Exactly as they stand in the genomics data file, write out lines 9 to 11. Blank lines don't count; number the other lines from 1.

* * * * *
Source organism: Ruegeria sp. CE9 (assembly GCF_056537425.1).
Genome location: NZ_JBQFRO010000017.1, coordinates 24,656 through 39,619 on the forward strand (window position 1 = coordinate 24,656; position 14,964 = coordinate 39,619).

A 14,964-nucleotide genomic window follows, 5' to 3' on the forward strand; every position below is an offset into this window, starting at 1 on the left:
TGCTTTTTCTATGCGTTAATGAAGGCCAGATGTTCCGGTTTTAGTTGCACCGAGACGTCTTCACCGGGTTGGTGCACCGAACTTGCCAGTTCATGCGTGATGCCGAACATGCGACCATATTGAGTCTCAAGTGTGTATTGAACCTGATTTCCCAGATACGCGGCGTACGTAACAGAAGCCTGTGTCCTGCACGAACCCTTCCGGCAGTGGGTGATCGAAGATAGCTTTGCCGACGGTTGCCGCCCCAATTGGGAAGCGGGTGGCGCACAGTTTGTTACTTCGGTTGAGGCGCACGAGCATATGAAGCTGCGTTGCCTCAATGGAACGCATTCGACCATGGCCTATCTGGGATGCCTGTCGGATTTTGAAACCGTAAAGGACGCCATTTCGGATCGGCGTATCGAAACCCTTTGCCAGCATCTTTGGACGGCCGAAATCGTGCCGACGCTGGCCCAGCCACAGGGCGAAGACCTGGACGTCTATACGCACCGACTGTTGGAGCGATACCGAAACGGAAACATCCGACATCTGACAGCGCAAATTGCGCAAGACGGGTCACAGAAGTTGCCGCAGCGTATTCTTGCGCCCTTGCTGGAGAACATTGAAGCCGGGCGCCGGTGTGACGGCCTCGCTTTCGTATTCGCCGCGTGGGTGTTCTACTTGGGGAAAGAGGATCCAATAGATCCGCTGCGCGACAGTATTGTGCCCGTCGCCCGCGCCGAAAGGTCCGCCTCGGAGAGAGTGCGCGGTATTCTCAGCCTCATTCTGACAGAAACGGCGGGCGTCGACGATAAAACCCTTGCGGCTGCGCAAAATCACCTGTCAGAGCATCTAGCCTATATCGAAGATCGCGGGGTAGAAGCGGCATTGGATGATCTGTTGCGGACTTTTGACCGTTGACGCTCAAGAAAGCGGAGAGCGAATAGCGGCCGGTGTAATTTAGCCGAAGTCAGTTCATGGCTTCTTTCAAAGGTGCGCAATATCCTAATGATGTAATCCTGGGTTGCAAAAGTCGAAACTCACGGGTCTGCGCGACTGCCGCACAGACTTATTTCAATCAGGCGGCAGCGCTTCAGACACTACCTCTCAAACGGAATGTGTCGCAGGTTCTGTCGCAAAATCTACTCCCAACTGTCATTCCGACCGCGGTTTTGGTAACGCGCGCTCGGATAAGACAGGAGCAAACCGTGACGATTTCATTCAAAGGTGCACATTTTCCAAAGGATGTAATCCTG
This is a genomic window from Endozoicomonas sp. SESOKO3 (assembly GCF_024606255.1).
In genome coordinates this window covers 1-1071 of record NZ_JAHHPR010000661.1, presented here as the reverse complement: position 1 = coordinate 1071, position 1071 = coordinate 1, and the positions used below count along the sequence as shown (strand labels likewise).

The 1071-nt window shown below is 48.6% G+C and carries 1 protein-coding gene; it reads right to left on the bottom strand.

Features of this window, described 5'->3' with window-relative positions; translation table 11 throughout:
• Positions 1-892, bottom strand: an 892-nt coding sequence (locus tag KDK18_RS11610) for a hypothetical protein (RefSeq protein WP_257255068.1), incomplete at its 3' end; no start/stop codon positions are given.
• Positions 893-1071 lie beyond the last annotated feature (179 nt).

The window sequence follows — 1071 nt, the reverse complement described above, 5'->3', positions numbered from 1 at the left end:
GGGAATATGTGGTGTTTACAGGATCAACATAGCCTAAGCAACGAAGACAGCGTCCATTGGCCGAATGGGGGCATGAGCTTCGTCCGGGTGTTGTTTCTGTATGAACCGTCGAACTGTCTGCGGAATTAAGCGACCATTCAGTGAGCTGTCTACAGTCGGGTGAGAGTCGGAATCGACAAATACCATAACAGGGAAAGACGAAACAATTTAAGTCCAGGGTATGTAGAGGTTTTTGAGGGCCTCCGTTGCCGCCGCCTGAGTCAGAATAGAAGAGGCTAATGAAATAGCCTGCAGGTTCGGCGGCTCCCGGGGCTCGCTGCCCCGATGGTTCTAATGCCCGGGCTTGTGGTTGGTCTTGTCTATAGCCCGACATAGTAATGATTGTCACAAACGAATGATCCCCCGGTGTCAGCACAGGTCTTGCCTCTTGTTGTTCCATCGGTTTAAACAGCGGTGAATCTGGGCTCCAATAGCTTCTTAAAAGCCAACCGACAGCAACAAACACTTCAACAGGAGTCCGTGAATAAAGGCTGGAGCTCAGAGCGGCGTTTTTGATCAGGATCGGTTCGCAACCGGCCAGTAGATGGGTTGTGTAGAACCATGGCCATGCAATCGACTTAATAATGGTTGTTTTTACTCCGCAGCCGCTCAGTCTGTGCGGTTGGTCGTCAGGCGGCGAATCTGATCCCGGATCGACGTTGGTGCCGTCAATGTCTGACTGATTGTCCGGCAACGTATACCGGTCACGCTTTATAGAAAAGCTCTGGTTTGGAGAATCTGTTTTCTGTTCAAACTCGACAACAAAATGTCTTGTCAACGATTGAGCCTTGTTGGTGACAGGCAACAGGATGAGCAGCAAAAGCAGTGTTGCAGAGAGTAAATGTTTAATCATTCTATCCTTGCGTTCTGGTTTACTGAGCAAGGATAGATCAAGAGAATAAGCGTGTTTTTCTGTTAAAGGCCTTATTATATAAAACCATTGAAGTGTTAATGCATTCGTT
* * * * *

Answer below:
• Positions 1-892, bottom strand: an 892-nt coding sequence (locus tag KDK18_RS11610) for a hypothetical protein (RefSeq protein WP_257255068.1), incomplete at its 3' end; no start/stop codon positions are given.
• Positions 893-1071 lie beyond the last annotated feature (179 nt).

The window sequence follows — 1071 nt, the reverse complement described above, 5'->3', positions numbered from 1 at the left end: